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  India   All India  29 May 2019  Financial inclusion in education can change nation’s trajectory

Financial inclusion in education can change nation’s trajectory

Published : May 29, 2019, 12:56 am IST
Updated : May 29, 2019, 12:56 am IST

This is where targeted financial inclusion can help large numbers of students access the education opportunities they are seeking.

Profiteering should not be the only motive of a university when the development of young minds is at stake
 Profiteering should not be the only motive of a university when the development of young minds is at stake

The Board results for 2019 have just been announced. Nearly 13 CBSE students have attained the magic rank of near perfection with an unbelievable score of 499 out of 500. It is mind-boggling to comprehend academic achievement at this level and it is not something that is easy to attain. For several years now, higher and higher cut-offs in terms of Board marks have been accused of limiting the accessibility of higher education to the vast mass of students.

In many cases, despite having the marks required to gain admission, a shortage of financial resources prevents deserving students from being able to join the institution of their choice. How does a 17- or 18-year-old student even contemplate pursuing learning further in the face of this adversity? Rather than become a burden on his parents, he might slip off the learning curve altogether, joining the millions who end up in the unorganised, unskilled worker category. Firstly, it is hard to get into the top 20 colleges if you are to be judged on the outcome of an examination. There are new universities which offer a more rounded, international level education and they review an applicant on the basis of their interest, knowledge understanding and desire to learn. However, there is another aspect of the issue, which is often overlooked. The cost of global quality education and its availability for those is often determined by financial ability. Private education has long faced the criticism of being too expensive when compared to centrally funded institutions. Yes, it does cost more, but for path breaking centres like Ashoka, the doors of higher education are not barred for those who cannot pay.  On the contrary actually!


The cost of studying in central universities is low, amounting to a few thousand rupees, not including room and board. However, the number of seats is small and there is increasing competition. On the other end of the spectrum is the rising number of private educational institutions. They are designed to offer the best education, but they do not receive any government subsidies or grants to run. Private institutions needs a workable economic model to cover operating costs, while ensuring they provide the best faculty, services, support systems and facilities for students. This means that private education does cost more than those supported by the government, making it even more difficult to afford.


This is where targeted financial inclusion can help large numbers of students access the education opportunities they are seeking.

An encouraging trend is that the focus on quality education has led to the real expansion of direct involvement from the private sector, where many individuals have often come together in a philanthropic group to set up some exemplary teaching institutions. Profit is not the motive here; contributing to build the future of young India is! Ashoka University is one such example, which has built a reputation for quality of education, an outstanding globally recognised faculty, and future prospects for graduating students.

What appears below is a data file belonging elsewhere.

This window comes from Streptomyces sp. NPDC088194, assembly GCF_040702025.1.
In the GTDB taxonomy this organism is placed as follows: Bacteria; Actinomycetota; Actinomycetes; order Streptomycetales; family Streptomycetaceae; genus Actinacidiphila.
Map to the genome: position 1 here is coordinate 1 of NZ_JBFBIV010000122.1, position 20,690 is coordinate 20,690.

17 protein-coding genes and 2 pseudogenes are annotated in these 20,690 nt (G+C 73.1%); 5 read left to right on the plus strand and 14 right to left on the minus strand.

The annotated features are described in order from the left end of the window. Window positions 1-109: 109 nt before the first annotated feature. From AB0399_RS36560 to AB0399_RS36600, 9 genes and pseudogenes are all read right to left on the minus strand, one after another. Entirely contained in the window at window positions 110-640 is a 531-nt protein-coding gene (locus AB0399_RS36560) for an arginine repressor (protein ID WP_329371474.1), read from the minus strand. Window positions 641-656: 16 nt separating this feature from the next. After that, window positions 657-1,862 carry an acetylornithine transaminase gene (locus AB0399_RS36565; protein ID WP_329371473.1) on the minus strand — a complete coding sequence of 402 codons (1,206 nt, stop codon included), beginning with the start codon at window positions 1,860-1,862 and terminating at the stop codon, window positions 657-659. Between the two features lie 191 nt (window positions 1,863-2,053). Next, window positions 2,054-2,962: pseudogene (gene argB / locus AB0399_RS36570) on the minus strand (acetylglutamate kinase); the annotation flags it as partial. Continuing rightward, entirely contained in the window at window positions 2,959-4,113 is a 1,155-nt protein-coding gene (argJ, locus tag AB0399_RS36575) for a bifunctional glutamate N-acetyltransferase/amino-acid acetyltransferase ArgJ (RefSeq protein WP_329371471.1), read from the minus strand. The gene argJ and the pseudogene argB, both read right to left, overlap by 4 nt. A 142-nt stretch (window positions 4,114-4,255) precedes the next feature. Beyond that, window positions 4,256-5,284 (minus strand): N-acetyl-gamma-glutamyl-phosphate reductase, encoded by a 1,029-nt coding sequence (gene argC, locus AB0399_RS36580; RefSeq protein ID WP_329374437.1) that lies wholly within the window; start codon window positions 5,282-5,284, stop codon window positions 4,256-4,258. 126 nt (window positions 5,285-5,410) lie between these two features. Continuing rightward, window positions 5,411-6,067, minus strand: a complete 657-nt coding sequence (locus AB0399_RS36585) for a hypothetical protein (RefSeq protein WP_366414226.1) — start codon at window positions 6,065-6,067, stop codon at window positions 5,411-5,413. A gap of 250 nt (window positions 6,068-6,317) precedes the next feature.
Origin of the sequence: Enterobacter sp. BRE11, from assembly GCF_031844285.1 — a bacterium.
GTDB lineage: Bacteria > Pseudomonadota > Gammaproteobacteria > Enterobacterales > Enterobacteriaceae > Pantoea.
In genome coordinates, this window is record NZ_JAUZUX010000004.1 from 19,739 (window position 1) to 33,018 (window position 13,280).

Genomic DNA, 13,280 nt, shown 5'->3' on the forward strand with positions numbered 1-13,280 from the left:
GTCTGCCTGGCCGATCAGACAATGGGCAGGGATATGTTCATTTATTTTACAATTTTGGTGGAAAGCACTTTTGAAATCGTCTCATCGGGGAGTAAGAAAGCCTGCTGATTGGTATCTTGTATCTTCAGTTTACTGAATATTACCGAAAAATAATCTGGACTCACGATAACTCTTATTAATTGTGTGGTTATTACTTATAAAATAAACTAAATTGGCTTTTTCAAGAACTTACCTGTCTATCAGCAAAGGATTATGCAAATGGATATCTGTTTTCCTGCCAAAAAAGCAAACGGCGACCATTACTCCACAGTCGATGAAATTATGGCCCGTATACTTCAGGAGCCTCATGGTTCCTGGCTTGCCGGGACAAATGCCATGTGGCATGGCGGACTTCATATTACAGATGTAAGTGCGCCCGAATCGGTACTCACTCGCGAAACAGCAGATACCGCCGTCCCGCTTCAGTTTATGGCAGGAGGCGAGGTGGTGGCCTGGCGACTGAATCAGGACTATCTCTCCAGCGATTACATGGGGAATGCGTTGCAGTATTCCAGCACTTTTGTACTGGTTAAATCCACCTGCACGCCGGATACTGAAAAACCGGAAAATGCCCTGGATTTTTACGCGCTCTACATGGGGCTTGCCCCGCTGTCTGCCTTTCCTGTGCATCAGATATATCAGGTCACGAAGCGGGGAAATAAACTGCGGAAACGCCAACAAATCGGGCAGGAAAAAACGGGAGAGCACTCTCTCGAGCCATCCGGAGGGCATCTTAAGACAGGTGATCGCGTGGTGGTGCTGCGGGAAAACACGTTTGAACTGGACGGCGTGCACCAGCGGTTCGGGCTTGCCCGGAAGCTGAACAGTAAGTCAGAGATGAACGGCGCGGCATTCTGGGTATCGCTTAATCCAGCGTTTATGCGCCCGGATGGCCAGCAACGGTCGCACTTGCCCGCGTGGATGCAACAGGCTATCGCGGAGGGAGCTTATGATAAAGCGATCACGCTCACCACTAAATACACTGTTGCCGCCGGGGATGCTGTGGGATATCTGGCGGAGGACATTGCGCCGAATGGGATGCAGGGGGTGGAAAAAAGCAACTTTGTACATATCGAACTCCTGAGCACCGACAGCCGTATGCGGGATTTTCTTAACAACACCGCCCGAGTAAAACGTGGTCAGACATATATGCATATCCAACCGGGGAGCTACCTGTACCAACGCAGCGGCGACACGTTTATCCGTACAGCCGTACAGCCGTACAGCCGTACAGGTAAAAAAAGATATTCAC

To give access to this education to deserving students in the heartlands of India, and to incentivise bright students who, in the face of severe adversity, find it hard to break into the established order, the university has developed a unique financial inclusion programme with a simple promise: no deserving student will ever be denied admission to Ashoka due to financial constraints. Nearly 50 per cent of our students are on some form of financial aid, and more than 1,700 students so far have benefited from direct support — from tuition cost waivers to full aid — to achieve their dreams and have gone on to attend international graduate schools, joined research organisations or stepped into the formal work arena by taking up a wide variety of jobs.


Education can be a life-changing experience for the individual, and change the trajectory of the nation’s growth. In a developing nation like ours, it should be a basic aim to ensure that it is available to everyone across the economic spectrum. Though quotas, especially those announced for the economically weaker sections, may give hope, the issue still comes down to a young person and his or her family’s ability to pay. It is only through significant financial commitment made by new and upcoming institutions, which releases a potential student from financial worries in his quest for betterment, that we can hope to give young talent its due. Levelling the playing field is the only way hope and aspiration can be realised, because it links the student’s future success entirely to his or her initiative and hard work. In sum, financial inclusion provides equality of opportunity, releases young energy in the right direction, and changes students’ lives for the better. It is the enlightened way to spread the power of education, and build the country’s future.


The writer is the vice-president of external engagement at Ashoka University

Tags: cbse